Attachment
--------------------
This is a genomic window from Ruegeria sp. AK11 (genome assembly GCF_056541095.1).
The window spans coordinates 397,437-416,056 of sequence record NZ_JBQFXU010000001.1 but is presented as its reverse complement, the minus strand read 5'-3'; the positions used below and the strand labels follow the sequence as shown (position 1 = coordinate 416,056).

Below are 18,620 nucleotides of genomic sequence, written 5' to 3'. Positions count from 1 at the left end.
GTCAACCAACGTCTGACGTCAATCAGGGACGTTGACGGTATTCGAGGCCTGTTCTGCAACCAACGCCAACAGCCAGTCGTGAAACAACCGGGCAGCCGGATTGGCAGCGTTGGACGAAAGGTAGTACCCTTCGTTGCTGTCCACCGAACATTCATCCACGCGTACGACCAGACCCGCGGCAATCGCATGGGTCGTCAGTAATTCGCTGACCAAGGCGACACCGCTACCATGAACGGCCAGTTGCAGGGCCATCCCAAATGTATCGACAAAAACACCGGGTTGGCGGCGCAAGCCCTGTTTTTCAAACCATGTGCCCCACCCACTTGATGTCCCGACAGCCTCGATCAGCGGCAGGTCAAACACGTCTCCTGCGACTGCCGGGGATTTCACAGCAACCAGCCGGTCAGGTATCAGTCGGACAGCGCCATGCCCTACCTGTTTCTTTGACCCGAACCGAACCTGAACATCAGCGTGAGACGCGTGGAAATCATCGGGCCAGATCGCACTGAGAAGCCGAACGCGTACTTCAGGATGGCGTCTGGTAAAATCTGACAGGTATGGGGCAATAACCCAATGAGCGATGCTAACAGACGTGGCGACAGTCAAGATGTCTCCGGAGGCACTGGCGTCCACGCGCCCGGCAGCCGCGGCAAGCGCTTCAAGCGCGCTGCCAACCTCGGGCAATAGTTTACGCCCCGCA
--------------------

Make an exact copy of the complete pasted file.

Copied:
This is a genomic window from Ruegeria sp. AK11 (genome assembly GCF_056541095.1).
The window spans coordinates 397,437-416,056 of sequence record NZ_JBQFXU010000001.1 but is presented as its reverse complement, the minus strand read 5'-3'; the positions used below and the strand labels follow the sequence as shown (position 1 = coordinate 416,056).

Below are 18,620 nucleotides of genomic sequence, written 5' to 3'. Positions count from 1 at the left end.
GTCAACCAACGTCTGACGTCAATCAGGGACGTTGACGGTATTCGAGGCCTGTTCTGCAACCAACGCCAACAGCCAGTCGTGAAACAACCGGGCAGCCGGATTGGCAGCGTTGGACGAAAGGTAGTACCCTTCGTTGCTGTCCACCGAACATTCATCCACGCGTACGACCAGACCCGCGGCAATCGCATGGGTCGTCAGTAATTCGCTGACCAAGGCGACACCGCTACCATGAACGGCCAGTTGCAGGGCCATCCCAAATGTATCGACAAAAACACCGGGTTGGCGGCGCAAGCCCTGTTTTTCAAACCATGTGCCCCACCCACTTGATGTCCCGACAGCCTCGATCAGCGGCAGGTCAAACACGTCTCCTGCGACTGCCGGGGATTTCACAGCAACCAGCCGGTCAGGTATCAGTCGGACAGCGCCATGCCCTACCTGTTTCTTTGACCCGAACCGAACCTGAACATCAGCGTGAGACGCGTGGAAATCATCGGGCCAGATCGCACTGAGAAGCCGAACGCGTACTTCAGGATGGCGTCTGGTAAAATCTGACAGGTATGGGGCAATAACCCAATGAGCGATGCTAACAGACGTGGCGACAGTCAAGATGTCTCCGGAGGCACTGGCGTCCACGCGCCCGGCAGCCGCGGCAAGCGCTTCAAGCGCGCTGCCAACCTCGGGCAATAGTTTACGCCCCGCA